The first hint that it was not a normal night at Principal Park came when the national anthem was whistled.
The team, the economy and the schedule all stunk. This looked to be the year when the Cubs’ winning streak at the turnstiles would snap.
@billybucks you speak the truth and it's precisely what me and others have been saying for over a year. It's an unfortunate hitch in his game, one that seems correctable, but so far has not been corrected. Also a hitch that is going over 3 seasons now and no one has been able to truly exploit in any meaningful way (except sort of the Royals in that Wild Card game although they stole plenty of bases off the other pitchers in that game and the rest of the playoff teams the rest of that run).
AZBOBBOP: Nothing new on Oscar de la Cruz. Still shut down with elbow issues.
I nominate Sean Rodriguez.
who's this guy being all reasonable and stuff?
pick someone on the board who's literally worse than hitler and start screaming about it. cubs 2016!
It's not pathetic -- it's what we've been waiting for!
Yikes -- I was off the site for a short while and it blew up.
Gentlemen -- it is apparent that Lester has a weakness in his game. Everybody knows about it. He has, apparently, tried to work on it, but without success. Fortunately, he is talented enough that he is able to largely overcome his shortcoming.
I am amazed that other teams don't try to bunt on him, but, as has been said, bunting is not a skill many players have.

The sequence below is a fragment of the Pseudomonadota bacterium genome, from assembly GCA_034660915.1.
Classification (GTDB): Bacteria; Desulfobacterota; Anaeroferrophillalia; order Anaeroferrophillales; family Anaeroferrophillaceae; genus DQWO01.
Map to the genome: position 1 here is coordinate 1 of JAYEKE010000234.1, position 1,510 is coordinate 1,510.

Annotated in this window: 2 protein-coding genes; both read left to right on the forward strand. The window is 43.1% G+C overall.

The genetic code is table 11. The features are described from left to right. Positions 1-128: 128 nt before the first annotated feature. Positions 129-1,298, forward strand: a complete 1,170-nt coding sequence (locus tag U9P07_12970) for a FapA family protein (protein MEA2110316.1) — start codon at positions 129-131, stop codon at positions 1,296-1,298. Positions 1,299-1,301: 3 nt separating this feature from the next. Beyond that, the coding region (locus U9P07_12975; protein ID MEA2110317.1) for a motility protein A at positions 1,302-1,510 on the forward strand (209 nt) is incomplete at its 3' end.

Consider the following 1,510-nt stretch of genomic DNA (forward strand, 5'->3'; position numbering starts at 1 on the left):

Interesting that Hendricks is going tomorrow -- so, he wasn't really "skipped", just moved back a few days so Jake and Lester could deal against the Pirates. I'm OK with that.
PHIL: Thanks for your updates.
One thing that we are seeing come to bear is that Theo's obvious strategy has been to stockpile young, power arms in the lower levels while owning bats that are much nearer to MLB ready - then, buying the arms the org needs in order to be highly competitive.
It's fun to watch the cards shit the bed anytime of the year
I really thought he would be the one getting the call-up. This must be a favor to the player from Theo.
I'm already scoreboard watching and it's only the start of May. How pathetic is that?
Glad to see Hudson having another good outing. He is so impressive for an 18/yo. Surprised to see Shane V. still there. I thought he would be gone this week. I can picture today. Thanks Phil!
stats don't lie. *nods*
2016 Cubs are 0-1 on day after Trans recaps, 20-5 in other games. I enjoy his recaps, but there is a price to pay.
He's the Albert Pujols of recaps and has gotten a huge contract based on past performance. He doesn't need to do anything the rest of his days and he'll still get love.
I thought he was one-and-done on recaps?
Didn't he get Optioned?